Covid-19 has accelerated the evolution of operating models in the (re)insurance sector and will serve as a springboard for the industry’s digital future, Aon’s Leonora Siccardi and Bob Olson tell The ReInsurer.
Were there challenges in adapting operating models when Covid-19 began, and how were they overcome?
Over the past two years we have invested in designing and implementing the Aon Business Services operating model, with a focus on delivering the best service to our clients by leveraging the scale of our global operational, technology and shared capabilities in a united way.
This model enabled us to make and execute difficult decisions quickly in order to protect our clients and colleagues when faced with the pandemic – for instance, we acted immediately across the Aon Group to limit travel, to activate home working, and to switch to electronic trading.
While the operating model helped to mitigate the challenge, the successful outcome was equally due to our colleagues across the globe showing great resilience in these exceptional circumstances. Across the company, colleagues have put their clients’ needs first and used the Aon global operating infrastructure to achieve remarkable results.
Do you think Covid-19 has a positive impact on companies’ ability to adapt?
For many companies, the answer is yes – the recent experiences have shown that profound, positive change is achievable in a short space of time when companies are forced to act and focus their resources.
In terms of Aon’s experience, the pandemic has accelerated the need for us to solve for changes to the operating model that were perhaps in their infancy, and whilst this period has been challenging, there are long terms benefits to colleagues as well as positive lessons learnt that could have a lasting impact on our organisational culture.
We see the opportunity that change offers and are embracing what we term the ‘new better’ and in a united way.
Which business areas might be enhanced as a result of Covid-19?
There are three core areas that offer the potential for this ‘new better’: flexible working, productivity and innovation, and digital engagement with clients and carriers.
We see the current remote working practices as a springboard for increasingly effective digital engagement across the whole re/ insurance marketplace, but it’s critical that we continue to invest in our own digital trading and collaboration capabilities.
Through platforms like ABConnect Placements in reinsurance, and Aon Carrier Link in insurance, we are aiming to provide digital platforms that are both efficient and effective, as well as seamlessly blending with traditional trading practices to offer our clients the best outcomes.
How do you anticipate this will evolve?
There is no doubt that we need to spearhead the digital e-placing mandate in the market and be courageous in our development of enhanced system capabilities.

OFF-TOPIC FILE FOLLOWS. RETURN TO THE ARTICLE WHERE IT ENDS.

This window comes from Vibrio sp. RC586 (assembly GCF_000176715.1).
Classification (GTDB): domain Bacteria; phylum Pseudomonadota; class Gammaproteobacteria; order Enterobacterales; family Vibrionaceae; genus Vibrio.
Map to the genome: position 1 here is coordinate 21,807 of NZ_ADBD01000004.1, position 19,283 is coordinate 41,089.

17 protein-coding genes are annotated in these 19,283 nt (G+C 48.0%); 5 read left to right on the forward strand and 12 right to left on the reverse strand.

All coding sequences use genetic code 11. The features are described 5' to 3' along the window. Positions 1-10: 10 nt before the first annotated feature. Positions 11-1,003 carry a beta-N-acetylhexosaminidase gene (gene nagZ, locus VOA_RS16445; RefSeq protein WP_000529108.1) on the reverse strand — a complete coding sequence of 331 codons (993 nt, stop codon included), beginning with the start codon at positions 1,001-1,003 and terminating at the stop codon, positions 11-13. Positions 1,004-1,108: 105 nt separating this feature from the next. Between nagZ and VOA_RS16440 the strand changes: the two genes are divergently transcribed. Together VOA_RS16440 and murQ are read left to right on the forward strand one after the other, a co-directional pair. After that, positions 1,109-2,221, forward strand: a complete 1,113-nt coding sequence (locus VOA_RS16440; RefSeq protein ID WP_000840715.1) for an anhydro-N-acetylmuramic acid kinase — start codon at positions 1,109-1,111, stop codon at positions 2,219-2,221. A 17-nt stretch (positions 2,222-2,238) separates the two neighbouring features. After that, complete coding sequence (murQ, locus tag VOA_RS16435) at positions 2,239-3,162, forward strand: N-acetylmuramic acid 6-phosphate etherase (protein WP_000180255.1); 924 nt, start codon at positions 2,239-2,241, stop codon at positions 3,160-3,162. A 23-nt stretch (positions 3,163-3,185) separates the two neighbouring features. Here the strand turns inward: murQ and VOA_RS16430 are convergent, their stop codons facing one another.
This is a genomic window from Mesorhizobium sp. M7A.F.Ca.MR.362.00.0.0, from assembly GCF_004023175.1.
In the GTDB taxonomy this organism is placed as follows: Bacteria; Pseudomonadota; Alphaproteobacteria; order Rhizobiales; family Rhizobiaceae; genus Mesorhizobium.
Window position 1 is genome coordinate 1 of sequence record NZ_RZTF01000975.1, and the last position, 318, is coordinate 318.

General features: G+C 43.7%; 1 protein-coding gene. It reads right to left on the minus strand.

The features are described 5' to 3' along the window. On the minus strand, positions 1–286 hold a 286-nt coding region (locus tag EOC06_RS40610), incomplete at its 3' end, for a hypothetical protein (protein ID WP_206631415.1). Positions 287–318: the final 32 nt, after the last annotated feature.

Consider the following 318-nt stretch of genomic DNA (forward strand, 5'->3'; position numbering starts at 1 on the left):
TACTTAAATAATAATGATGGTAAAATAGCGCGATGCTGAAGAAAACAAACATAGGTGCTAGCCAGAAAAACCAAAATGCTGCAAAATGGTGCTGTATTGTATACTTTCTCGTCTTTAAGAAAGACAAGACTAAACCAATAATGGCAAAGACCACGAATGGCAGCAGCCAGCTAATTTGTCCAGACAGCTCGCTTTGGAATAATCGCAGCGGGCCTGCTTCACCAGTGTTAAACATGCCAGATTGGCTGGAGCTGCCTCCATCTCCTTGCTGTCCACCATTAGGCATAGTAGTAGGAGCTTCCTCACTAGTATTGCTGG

We recognise that technology is changing at a rate never seen before in our industry.
A key area of focus for us will be data and analytics platforms to share better insights; productivity enhancement via automation; virtual collaboration to benefit from scale and reach; and digital platforms to improve client experience.
Data and analytics is a fundamental differentiating factor for us and we continue to invest heavily in this area to support our clients with the best in class capabilities.
A terrific example of this is in our catastrophe management space, where we have developed a suite of interconnected products that touch the entire catastrophe management cycle, from data ingestion, to modelling and delivering results to our clients.
What aspects of the ‘lockdown’ operating model are here to stay?
The pandemic has acted as an accelerator for opportunities to be agile in areas that were considered impossible.
The seamless move to Work From Home (WFH) is a great example of that, which allows us to expand sourcing of our talent pool to locations beyond where Aon has offices and to still have, and enhance an inclusive work environment.
Connecting with clients on video conferencing/calling will become a norm going forward, as well as the trend towards digitalisation and optimisation of processing.
We believe the process of making these functions more efficient via digitalisation will free-up time for our colleagues to spend more engaging with clients to add value to our services.
The wellbeing of our colleagues remains a top priority, and no employee has to attend an office where they do not feel comfortable to do so.
Do you feel face-to-face communications still has a value?
There is no doubt face-to-face interaction is a fundamental part of our business. It still has a huge amount of value in building and maintaining personal relationships, whilst also supporting innovation and collaboration.
This is true whether that is broker to underwriter, broker to client or between colleagues.
We will still see brokers going into Lloyd’s to ‘trade’. However, the process will be supplemented and supported by technology.
We have known for some time that we need to look at ways to provide and manage our services electronically, resulting in a reduced need for documents to be physically walked around the market collecting ink stamps, for example.
That being said, in-person meetings will always be crucial to our business – we are a firm built on human capital, and an industry built on relationships and trust.